Water issues have received increasing attention — mostly negative — from both the U.S. press and citizens in recent years, yet the track record for utilities is astoundingly good. How can we as an industry change the current narrative?
Flint has cast a dark cloud over the water sector, very unfairly, to my mind. It was a governance failure at the local, state, and federal levels, in that order, a failure to comply or enforce the existing Lead and Copper Rule (LCR). It has put a premium on utilities strengthening trust with their public and customers, not taking them for granted, communicating proactively and frequently, and listening to their concerns. Social media has to be part of every utility’s strategic communication planning. We also need to affirmatively communicate our success in managing very complicated, highly engineered, capital-intensive systems that support vast distribution networks. For example, how many people know that, according to EPA, the median bloodlead levels in kids 1 to 5 years of age have dropped 95 percent over the past 40-plus years? And the number of the nation’s large drinking water systems with a 90th percentile sample value exceeding the LCR action level of 15 parts per billion has decreased by over 90 percent since its initial implementation? There is more to be done, but success has been real. We commissioned the national polling firm, Morning Consult, last year and found that four in five Americans served by a water utility (77 percent) say the quality of their tap water is excellent or good. But not wanting to rest on our laurels, AWWA has long encouraged its utility members to begin creating an inventory of all lead service lines, on public and private property. This is a crucial first step toward systematically replacing them over time. The old adage, “If you can’t measure it, you can’t manage it,” still applies.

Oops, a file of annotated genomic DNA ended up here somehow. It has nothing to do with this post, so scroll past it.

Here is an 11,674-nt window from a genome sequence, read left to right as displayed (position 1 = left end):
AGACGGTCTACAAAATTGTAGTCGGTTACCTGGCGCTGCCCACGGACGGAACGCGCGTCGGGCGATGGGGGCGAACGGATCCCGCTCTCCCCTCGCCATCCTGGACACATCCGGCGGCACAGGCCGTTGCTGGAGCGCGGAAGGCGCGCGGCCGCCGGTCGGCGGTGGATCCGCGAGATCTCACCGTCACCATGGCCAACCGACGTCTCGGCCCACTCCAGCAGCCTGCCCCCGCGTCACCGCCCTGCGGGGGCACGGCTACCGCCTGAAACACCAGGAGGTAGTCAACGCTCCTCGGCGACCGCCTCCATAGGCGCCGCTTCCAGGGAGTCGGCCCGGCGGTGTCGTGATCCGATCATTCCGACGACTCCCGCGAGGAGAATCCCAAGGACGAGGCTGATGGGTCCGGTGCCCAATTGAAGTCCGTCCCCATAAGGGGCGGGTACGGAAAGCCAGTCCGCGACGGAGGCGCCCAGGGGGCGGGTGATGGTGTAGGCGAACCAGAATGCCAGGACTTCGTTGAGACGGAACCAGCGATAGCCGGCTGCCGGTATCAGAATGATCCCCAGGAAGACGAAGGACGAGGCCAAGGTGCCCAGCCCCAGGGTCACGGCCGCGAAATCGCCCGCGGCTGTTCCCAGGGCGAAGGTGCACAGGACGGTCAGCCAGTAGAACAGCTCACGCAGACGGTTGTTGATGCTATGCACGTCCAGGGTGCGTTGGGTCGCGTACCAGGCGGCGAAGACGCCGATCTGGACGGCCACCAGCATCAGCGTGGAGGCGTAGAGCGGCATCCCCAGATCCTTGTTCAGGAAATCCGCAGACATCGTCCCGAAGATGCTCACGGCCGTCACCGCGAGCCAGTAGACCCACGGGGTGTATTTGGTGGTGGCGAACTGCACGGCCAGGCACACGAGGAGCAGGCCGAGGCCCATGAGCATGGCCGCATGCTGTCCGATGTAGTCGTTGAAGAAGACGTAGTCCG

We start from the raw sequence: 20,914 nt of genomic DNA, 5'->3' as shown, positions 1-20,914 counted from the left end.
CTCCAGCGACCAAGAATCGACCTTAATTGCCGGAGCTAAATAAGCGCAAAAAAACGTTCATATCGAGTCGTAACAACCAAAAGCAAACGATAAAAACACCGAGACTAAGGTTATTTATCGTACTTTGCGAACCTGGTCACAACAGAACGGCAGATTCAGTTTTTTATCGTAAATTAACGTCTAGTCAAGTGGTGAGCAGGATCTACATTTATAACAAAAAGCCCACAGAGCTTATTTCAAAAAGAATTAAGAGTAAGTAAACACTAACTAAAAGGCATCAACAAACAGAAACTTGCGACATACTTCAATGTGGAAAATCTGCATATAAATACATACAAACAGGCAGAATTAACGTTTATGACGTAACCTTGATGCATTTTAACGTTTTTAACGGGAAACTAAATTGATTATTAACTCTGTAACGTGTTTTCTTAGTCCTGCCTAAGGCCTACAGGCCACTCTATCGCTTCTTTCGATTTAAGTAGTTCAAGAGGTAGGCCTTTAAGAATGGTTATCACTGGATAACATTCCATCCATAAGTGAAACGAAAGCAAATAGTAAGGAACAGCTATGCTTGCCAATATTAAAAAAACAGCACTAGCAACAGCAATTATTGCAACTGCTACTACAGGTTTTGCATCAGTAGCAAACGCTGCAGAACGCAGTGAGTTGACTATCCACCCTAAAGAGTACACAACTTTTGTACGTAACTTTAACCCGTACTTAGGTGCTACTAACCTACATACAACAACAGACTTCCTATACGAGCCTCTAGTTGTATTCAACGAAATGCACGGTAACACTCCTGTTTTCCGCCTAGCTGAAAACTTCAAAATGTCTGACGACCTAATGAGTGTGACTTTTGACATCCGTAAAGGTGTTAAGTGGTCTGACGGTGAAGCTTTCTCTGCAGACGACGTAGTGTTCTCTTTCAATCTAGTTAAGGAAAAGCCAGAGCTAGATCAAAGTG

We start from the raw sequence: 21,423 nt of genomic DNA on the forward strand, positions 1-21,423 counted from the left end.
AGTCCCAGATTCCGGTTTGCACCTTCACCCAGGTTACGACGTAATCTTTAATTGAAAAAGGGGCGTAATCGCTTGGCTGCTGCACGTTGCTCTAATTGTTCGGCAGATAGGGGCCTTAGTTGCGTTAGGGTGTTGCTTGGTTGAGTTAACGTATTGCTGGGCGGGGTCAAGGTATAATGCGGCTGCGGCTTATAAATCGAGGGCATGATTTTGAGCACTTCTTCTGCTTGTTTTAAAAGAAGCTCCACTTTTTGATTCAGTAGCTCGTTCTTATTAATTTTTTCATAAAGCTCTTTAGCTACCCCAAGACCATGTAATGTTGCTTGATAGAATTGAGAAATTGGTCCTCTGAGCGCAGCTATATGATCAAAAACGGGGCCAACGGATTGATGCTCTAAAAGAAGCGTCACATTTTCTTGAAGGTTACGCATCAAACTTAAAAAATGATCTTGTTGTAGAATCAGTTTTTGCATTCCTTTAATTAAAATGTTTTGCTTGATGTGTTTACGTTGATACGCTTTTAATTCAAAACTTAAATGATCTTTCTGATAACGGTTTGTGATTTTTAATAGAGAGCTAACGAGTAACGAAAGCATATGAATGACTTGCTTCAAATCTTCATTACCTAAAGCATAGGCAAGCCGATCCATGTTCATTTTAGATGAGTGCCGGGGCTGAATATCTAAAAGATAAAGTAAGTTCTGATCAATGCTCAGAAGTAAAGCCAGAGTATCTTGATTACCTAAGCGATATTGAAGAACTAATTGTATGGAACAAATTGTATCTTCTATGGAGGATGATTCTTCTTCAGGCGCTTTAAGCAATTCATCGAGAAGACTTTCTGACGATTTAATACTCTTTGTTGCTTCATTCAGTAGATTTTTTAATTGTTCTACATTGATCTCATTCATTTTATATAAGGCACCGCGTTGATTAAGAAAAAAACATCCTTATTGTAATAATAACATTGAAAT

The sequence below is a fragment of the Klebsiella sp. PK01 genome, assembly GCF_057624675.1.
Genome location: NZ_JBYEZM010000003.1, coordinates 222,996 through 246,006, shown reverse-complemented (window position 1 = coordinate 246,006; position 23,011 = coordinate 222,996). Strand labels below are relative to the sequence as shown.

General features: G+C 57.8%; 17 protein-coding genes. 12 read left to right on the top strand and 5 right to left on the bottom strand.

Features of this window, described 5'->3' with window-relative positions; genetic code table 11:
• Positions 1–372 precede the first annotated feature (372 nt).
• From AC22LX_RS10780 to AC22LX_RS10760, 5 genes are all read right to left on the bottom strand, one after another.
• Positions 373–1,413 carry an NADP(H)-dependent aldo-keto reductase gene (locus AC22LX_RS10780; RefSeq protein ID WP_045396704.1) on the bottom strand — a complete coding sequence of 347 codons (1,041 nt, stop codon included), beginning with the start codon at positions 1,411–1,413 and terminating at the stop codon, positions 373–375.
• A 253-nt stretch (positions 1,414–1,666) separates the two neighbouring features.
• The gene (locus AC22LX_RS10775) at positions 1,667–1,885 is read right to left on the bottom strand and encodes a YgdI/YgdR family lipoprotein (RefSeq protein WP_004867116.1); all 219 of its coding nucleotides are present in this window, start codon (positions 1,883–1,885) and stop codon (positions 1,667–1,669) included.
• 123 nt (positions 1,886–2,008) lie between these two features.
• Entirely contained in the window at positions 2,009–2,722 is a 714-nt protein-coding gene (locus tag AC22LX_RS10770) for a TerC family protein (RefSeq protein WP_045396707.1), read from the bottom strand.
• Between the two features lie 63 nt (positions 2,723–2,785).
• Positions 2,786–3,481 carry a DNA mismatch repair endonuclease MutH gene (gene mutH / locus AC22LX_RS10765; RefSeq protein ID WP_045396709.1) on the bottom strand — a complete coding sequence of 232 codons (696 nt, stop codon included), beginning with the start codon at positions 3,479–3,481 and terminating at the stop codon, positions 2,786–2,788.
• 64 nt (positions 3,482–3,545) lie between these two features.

In broad terms, what are the biggest challenges facing the U.S. in terms of water security, and what are the means to overcome them?
Key challenges to water security include aging infrastructure, financing, climate variability and droughts, aging workforce, cybersecurity, and affordability for the poorest of our customers. Technology will play a part in the solution to these challenges; but a sustainable, robust, equitable rate structure will be key to creating the technical, managerial, and financial bases for innovation and infrastructure renewal, not to mention assisting households with low incomes. The hard truth is that ratepayers — utility customers, if you will — will still be the primary source of financing under any realistic scenario of increased federal support for water infrastructure. Hence, prudence in the promulgation of future regulations, with an eye to efficacy, benefit-cost ratios, and net social benefit, is important. That said, 90 percent of the 51,000 community water systems — many of which are serving hundreds, not thousands, of customers — are achieving all published Safe Drinking Water Act standards (90 parameters), according to EPA.